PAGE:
“Honestly, I’m not sure how much will change. My throat is hoarse with yelling at harassers and making a scene. People will watch the debacle as mute spectators. And verbal harassment is still seen as “eve teasing”.
When I was once groped at a bar and I made a scene, someone told me I should calm down as it was just a grope, and not rape. It’s like we have to set standards of harassment and others get to decide for us what seems okay to rant against and what isn’t. I have others telling me that casual comments on my body are something that I should take as a compliment and not as harassment. I don’t think others should get to decide what is or isn’t harassment for me.
And I know men aren’t entirely safe either, but the added fear of rape makes it harder for women to just feel carefree outside. I also think men need to be a part of this conversation because they’re oblivious to a lot of it and are unable to comprehend what constitutes harassment. Awareness is important, but so is conversation. I see many men getting defensive and just tired of the feminist posts that are shared online.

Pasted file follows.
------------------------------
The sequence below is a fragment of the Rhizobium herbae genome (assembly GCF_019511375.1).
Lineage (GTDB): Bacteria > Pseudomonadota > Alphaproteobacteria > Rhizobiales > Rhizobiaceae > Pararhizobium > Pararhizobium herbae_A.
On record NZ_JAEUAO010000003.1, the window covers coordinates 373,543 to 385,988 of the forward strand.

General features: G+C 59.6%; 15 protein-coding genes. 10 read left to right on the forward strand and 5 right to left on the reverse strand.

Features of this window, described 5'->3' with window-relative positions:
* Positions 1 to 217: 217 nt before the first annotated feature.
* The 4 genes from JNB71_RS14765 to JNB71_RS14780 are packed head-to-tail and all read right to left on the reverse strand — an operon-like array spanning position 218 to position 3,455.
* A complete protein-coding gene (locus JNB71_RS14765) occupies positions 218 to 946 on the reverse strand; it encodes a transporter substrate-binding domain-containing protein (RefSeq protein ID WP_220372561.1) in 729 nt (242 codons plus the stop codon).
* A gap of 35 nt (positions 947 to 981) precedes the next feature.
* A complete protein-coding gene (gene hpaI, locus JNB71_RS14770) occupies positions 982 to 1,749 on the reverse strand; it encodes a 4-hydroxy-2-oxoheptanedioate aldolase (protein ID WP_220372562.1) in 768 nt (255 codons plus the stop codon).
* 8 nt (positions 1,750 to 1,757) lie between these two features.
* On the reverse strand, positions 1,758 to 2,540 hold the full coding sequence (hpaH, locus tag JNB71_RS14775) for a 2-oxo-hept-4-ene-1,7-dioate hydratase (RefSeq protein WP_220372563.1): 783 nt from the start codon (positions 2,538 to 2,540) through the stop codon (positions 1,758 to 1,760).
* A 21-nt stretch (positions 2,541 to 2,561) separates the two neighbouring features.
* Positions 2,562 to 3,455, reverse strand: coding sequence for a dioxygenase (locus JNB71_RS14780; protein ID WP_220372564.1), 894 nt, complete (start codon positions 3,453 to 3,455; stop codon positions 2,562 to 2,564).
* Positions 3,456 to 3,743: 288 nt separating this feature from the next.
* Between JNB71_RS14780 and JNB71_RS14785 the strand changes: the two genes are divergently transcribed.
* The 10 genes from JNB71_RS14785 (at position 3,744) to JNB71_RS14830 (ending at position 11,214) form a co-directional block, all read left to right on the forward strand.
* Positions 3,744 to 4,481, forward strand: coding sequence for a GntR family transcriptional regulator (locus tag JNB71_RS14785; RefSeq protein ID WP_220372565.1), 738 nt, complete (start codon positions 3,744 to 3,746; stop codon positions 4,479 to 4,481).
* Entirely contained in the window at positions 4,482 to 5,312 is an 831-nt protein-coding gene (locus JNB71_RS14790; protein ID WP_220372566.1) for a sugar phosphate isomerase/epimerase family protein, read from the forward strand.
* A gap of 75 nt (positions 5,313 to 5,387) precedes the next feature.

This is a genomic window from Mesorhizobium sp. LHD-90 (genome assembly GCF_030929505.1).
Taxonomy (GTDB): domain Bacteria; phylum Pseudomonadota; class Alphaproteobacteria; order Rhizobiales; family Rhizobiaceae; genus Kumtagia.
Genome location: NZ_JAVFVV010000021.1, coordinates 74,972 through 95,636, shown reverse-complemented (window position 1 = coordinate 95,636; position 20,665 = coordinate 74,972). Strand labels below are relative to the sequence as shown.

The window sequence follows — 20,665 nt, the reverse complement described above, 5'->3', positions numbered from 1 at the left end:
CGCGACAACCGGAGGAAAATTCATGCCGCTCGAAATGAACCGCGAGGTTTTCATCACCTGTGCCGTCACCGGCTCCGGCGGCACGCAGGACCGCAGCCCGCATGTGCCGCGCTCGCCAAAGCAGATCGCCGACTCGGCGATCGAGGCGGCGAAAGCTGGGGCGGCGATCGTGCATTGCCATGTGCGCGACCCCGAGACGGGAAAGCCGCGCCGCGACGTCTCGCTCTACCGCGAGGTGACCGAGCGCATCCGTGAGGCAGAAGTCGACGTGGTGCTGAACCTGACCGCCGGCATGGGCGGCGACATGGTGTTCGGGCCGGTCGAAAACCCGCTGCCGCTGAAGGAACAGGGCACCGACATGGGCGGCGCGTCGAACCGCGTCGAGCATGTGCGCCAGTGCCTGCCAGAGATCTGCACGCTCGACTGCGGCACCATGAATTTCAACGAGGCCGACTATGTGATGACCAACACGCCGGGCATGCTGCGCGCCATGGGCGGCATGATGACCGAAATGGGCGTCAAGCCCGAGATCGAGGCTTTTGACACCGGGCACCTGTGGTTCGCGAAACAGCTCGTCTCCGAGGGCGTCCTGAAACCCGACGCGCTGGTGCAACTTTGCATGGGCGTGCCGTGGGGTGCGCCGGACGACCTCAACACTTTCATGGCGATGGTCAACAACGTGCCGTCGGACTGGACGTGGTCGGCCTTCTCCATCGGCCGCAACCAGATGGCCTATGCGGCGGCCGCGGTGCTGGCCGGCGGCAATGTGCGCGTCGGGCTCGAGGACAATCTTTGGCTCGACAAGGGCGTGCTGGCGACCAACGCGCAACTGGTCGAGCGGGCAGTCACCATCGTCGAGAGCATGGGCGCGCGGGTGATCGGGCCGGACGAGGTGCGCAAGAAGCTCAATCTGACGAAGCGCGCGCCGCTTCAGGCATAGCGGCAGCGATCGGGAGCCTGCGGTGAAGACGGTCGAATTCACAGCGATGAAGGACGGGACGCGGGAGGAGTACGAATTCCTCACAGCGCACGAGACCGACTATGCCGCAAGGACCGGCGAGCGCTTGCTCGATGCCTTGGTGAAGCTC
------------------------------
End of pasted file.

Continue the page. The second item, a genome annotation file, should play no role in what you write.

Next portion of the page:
I want to hear what they have to say and I want to engage them. I need them to understand that they can be our allies, and support us, not be frustrated with us. There also needs to be a focus on male victims of assault and rape.
In addition, there are disappointingly many women filing fake rape cases for convenience/personal reasons that cost the men involved a lot. This misuse of the law and sensitizing women on the repercussions of false reporting should also be talked about. We need to approach the problem together, and not start a gender war instead.”